Joaquin Phoenix Dives Deep, Shares His Thoughts On ‘Joker’ Theories, Sequels, Backlash, And More

joker

Warner Bros.


Prior to the release of Joker, it can be argued that quite literally no one expected what kind of event the film would become, both at the box office and in terms of the attention the public paid to it.

Whether it be debate about the nature of the film, the message it was trying to portray, or the real-world impact it may have, Joker dominated the film industry discussion for the better part of October unlike any other film this year.

And while the public discourse around the film has died down in recent weeks, Joker still remains very much in the public eye, as many expect it to be a serious awards season player in the coming months.

As a result, those involved with the project — such as star Joaquin Phoenix and director Todd Phillips — are still doing press and are sharing their thoughts about the theories, backlash, and potential sequels.

Speaking with The Los Angeles Times for a wide-ranging interview, Phoenix and Phillips touched on a variety of the hot topics that have surrounded Joker since its release back in early October.

On the possibility of a sequel:

Working with a budget of $55 million — just a fraction of the typical comic-book movie — Phillips and Phoenix pushed each other to delve ever deeper into Fleck’s complex, disturbed psyche. From the start, they felt there was more than enough to uncover. “In the second or third week of shooting, I was like, ‘Todd, can you start working on a sequel? There’s way too much to explore,’ ” Phoenix says. “It was kind of in jest — but not really.”

Phillips makes it clear there is nothing in the works at the moment, but he’s not opposed to the idea of a sequel. “But it couldn’t just be this wild and crazy movie about the ‘Clown Prince of Crime,’ ” he says. “It would have to have some thematic resonance in a similar way that this does. Because I think that’s ultimately why the movie connected, it’s what’s going on underneath. So many movies are about the spark, and this is about the powder. If you could capture that again in a real way, that would be interesting.”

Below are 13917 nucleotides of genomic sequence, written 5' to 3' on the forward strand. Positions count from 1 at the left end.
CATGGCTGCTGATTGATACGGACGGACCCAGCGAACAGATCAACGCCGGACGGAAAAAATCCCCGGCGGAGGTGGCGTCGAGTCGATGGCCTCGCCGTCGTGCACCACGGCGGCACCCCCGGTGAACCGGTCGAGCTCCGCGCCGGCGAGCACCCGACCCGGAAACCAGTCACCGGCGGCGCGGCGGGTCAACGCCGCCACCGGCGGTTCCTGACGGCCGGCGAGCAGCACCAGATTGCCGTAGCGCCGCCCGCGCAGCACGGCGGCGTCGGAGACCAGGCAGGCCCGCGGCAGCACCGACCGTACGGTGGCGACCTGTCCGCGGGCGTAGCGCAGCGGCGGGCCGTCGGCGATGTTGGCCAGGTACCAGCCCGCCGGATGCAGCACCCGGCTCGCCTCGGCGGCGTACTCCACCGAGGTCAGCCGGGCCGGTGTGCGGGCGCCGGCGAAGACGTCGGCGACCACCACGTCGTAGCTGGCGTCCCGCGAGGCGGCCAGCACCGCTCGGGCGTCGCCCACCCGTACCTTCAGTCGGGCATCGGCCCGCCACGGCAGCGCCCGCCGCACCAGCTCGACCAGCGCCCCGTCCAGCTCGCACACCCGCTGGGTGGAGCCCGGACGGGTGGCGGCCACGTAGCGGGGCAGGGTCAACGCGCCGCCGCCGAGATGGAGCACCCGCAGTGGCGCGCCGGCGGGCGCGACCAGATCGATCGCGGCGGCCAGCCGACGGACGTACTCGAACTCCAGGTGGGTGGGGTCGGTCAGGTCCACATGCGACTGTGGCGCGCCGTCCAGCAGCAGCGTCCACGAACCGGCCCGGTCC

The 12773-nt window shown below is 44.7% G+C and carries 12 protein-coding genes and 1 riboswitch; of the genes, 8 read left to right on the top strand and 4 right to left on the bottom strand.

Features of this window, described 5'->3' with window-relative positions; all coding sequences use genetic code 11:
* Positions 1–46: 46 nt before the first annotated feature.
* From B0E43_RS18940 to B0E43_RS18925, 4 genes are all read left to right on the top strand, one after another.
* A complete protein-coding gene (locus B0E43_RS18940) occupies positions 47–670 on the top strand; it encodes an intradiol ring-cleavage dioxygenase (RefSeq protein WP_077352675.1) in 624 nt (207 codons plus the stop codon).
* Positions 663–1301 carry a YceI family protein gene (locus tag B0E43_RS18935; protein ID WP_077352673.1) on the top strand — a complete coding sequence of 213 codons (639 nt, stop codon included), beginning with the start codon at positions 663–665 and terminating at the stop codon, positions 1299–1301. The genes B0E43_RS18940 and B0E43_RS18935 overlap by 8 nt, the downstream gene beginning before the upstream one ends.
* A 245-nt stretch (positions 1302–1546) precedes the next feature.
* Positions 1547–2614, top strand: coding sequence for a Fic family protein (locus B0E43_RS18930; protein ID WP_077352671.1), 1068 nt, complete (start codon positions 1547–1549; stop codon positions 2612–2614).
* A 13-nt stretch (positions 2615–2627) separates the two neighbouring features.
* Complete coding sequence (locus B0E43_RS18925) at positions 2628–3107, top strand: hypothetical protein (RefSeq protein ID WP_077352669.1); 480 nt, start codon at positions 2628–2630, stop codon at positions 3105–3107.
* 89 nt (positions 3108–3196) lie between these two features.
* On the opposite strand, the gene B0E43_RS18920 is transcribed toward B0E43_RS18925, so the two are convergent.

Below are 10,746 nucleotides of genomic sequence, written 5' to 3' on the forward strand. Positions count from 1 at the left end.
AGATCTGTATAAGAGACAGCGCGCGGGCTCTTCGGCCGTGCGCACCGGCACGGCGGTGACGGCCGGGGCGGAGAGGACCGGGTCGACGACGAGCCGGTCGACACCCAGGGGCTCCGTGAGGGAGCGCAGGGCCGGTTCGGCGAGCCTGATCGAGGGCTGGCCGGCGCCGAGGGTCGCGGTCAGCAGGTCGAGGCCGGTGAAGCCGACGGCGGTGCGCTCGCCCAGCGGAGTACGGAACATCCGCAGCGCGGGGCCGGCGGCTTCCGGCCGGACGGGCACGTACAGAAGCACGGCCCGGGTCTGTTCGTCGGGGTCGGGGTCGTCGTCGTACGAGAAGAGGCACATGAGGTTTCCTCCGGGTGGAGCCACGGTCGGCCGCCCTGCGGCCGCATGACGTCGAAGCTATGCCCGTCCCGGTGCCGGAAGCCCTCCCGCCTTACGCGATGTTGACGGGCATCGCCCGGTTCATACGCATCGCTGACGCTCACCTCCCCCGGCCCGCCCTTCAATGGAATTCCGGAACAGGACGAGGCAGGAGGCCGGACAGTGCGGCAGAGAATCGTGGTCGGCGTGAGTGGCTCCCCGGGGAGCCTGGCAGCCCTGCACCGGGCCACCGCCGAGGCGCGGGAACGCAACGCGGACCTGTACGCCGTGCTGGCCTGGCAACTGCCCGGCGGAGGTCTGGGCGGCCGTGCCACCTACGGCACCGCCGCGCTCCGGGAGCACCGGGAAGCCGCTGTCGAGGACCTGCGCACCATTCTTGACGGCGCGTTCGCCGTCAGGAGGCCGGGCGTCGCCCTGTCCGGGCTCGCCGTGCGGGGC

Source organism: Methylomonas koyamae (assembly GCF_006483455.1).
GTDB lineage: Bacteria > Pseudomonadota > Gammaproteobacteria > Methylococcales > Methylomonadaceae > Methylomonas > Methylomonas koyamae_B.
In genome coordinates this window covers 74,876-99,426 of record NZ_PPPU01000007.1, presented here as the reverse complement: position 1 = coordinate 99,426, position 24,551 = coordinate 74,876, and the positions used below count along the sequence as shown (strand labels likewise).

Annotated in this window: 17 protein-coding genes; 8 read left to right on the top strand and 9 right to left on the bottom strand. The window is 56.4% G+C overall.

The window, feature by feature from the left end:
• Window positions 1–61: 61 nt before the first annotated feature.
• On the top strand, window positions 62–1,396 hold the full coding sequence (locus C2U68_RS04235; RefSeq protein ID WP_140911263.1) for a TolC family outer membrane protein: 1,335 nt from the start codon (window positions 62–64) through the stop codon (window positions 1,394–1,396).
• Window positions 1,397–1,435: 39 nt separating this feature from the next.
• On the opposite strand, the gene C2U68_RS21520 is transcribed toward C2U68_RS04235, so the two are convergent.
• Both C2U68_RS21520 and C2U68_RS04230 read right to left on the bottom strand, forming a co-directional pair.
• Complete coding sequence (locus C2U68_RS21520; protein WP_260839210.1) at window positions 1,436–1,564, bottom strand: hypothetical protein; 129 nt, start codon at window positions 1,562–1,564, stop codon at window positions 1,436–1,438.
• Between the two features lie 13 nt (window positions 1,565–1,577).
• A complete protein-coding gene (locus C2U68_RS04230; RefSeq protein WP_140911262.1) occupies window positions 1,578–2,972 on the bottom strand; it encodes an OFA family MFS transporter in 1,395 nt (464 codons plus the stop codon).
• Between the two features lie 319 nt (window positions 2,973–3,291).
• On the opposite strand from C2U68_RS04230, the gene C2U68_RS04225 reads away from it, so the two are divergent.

On the film’s ambiguous ending:

Phoenix is still pondering many of those things himself. “It’s been super interesting how people react to the movie and what they see — and to me, all of those answers are valid,” he says. “Normally you have to answer those questions. But this really is participatory and interactive. It’s up to the audience. That’s so rare, especially with a big studio movie, and I don’t want to ruin that by saying, ‘No, this is what it is.’ To me, there are so many different ways to view this character and his experience that I don’t think you can come up with a particular meaning.”

To him, it’s those ambiguities that make the film worthwhile. For the record, Phoenix says, he does personally believe that Fleck is the actual Joker. “But I don’t know,” he adds with a wry smile. “It’s just my opinion.”

On the initial backlash surrounding the film:

Looking back, Phoenix says now, he had felt blindsided by the controversy. Based on his own research into the type of people who commit assassinations and mass shootings, he feared that lending credence and media oxygen to the debate might do more to inspire some disturbed would-be killer to try to grab the limelight than a film about a fictional character ever would on its own.

“It was an awkward position to be in because I thought, ‘Well, I can’t address this because this is the thing that is potentially part of the problem — that’s precisely what you shouldn’t do,’” he says. “So it suddenly seemed like I was being evasive and trying to avoid this topic because it made me uncomfortable. But really I was thinking, ‘This is the very thing that would excite this kind of personality.’ ”

The entire Los Angeles Times interview with the Academy Award-nominated actor is certainly worth the read, so make sure to head over to the LA Times and check that out.

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Eric is a New York City-based writer who still isn’t quite sure how he’s allowed to have this much fun for a living and will tell anyone who listens that Gotham City is canonically in New Jersey. Contact him on Twitter @eric_ital or via email eric@brobible.com

Eric Italiano Avatar
Eric is a New York City-based writer who still isn’t quite sure how he’s allowed to have this much fun for a living and will tell anyone who listens that Gotham City is canonically in New Jersey. Contact him eric@brobible.com